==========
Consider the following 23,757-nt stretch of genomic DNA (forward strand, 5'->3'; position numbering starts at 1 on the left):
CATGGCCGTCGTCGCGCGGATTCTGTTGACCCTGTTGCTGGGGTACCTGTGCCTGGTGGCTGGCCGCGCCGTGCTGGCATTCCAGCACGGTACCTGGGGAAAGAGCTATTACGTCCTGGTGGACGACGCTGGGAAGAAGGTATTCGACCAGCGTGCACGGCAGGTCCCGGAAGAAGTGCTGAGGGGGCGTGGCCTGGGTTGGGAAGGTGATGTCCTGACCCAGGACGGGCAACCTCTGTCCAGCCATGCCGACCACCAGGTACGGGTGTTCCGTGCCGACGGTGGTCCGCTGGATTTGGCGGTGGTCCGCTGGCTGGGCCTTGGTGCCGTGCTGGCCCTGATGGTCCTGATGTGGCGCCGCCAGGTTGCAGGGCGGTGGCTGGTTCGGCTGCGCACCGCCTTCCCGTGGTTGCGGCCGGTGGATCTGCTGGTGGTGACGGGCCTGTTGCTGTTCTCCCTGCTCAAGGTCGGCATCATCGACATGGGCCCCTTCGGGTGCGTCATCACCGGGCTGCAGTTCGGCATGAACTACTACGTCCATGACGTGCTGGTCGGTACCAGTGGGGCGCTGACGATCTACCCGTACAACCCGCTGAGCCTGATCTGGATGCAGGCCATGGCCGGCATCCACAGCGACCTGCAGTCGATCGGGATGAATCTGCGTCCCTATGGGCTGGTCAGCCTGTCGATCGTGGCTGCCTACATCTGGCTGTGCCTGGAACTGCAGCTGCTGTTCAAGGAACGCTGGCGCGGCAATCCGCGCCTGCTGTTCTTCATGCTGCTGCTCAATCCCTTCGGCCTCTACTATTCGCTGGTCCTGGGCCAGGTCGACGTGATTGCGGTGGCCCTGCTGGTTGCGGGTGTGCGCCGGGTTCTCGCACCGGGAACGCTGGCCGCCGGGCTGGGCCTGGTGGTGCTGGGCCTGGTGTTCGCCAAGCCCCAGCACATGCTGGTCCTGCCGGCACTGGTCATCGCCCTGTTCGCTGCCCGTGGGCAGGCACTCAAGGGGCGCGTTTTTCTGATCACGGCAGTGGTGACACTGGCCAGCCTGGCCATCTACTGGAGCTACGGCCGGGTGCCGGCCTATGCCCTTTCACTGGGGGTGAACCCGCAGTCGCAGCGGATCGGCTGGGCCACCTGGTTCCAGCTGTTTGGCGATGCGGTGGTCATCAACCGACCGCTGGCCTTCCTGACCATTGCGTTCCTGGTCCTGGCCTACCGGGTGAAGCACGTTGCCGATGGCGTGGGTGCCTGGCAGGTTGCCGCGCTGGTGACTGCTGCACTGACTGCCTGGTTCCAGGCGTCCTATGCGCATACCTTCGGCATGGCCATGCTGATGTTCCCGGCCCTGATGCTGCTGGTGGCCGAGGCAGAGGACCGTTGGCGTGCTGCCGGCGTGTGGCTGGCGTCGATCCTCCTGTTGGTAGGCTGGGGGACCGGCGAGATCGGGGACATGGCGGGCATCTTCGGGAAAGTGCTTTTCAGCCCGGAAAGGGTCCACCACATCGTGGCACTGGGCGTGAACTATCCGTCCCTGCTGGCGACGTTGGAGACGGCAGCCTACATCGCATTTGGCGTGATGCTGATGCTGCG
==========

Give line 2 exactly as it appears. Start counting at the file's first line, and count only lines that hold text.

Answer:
CATGGCCGTCGTCGCGCGGATTCTGTTGACCCTGTTGCTGGGGTACCTGTGCCTGGTGGCTGGCCGCGCCGTGCTGGCATTCCAGCACGGTACCTGGGGAAAGAGCTATTACGTCCTGGTGGACGACGCTGGGAAGAAGGTATTCGACCAGCGTGCACGGCAGGTCCCGGAAGAAGTGCTGAGGGGGCGTGGCCTGGGTTGGGAAGGTGATGTCCTGACCCAGGACGGGCAACCTCTGTCCAGCCATGCCGACCACCAGGTACGGGTGTTCCGTGCCGACGGTGGTCCGCTGGATTTGGCGGTGGTCCGCTGGCTGGGCCTTGGTGCCGTGCTGGCCCTGATGGTCCTGATGTGGCGCCGCCAGGTTGCAGGGCGGTGGCTGGTTCGGCTGCGCACCGCCTTCCCGTGGTTGCGGCCGGTGGATCTGCTGGTGGTGACGGGCCTGTTGCTGTTCTCCCTGCTCAAGGTCGGCATCATCGACATGGGCCCCTTCGGGTGCGTCATCACCGGGCTGCAGTTCGGCATGAACTACTACGTCCATGACGTGCTGGTCGGTACCAGTGGGGCGCTGACGATCTACCCGTACAACCCGCTGAGCCTGATCTGGATGCAGGCCATGGCCGGCATCCACAGCGACCTGCAGTCGATCGGGATGAATCTGCGTCCCTATGGGCTGGTCAGCCTGTCGATCGTGGCTGCCTACATCTGGCTGTGCCTGGAACTGCAGCTGCTGTTCAAGGAACGCTGGCGCGGCAATCCGCGCCTGCTGTTCTTCATGCTGCTGCTCAATCCCTTCGGCCTCTACTATTCGCTGGTCCTGGGCCAGGTCGACGTGATTGCGGTGGCCCTGCTGGTTGCGGGTGTGCGCCGGGTTCTCGCACCGGGAACGCTGGCCGCCGGGCTGGGCCTGGTGGTGCTGGGCCTGGTGTTCGCCAAGCCCCAGCACATGCTGGTCCTGCCGGCACTGGTCATCGCCCTGTTCGCTGCCCGTGGGCAGGCACTCAAGGGGCGCGTTTTTCTGATCACGGCAGTGGTGACACTGGCCAGCCTGGCCATCTACTGGAGCTACGGCCGGGTGCCGGCCTATGCCCTTTCACTGGGGGTGAACCCGCAGTCGCAGCGGATCGGCTGGGCCACCTGGTTCCAGCTGTTTGGCGATGCGGTGGTCATCAACCGACCGCTGGCCTTCCTGACCATTGCGTTCCTGGTCCTGGCCTACCGGGTGAAGCACGTTGCCGATGGCGTGGGTGCCTGGCAGGTTGCCGCGCTGGTGACTGCTGCACTGACTGCCTGGTTCCAGGCGTCCTATGCGCATACCTTCGGCATGGCCATGCTGATGTTCCCGGCCCTGATGCTGCTGGTGGCCGAGGCAGAGGACCGTTGGCGTGCTGCCGGCGTGTGGCTGGCGTCGATCCTCCTGTTGGTAGGCTGGGGGACCGGCGAGATCGGGGACATGGCGGGCATCTTCGGGAAAGTGCTTTTCAGCCCGGAAAGGGTCCACCACATCGTGGCACTGGGCGTGAACTATCCGTCCCTGCTGGCGACGTTGGAGACGGCAGCCTACATCGCATTTGGCGTGATGCTGATGCTGCG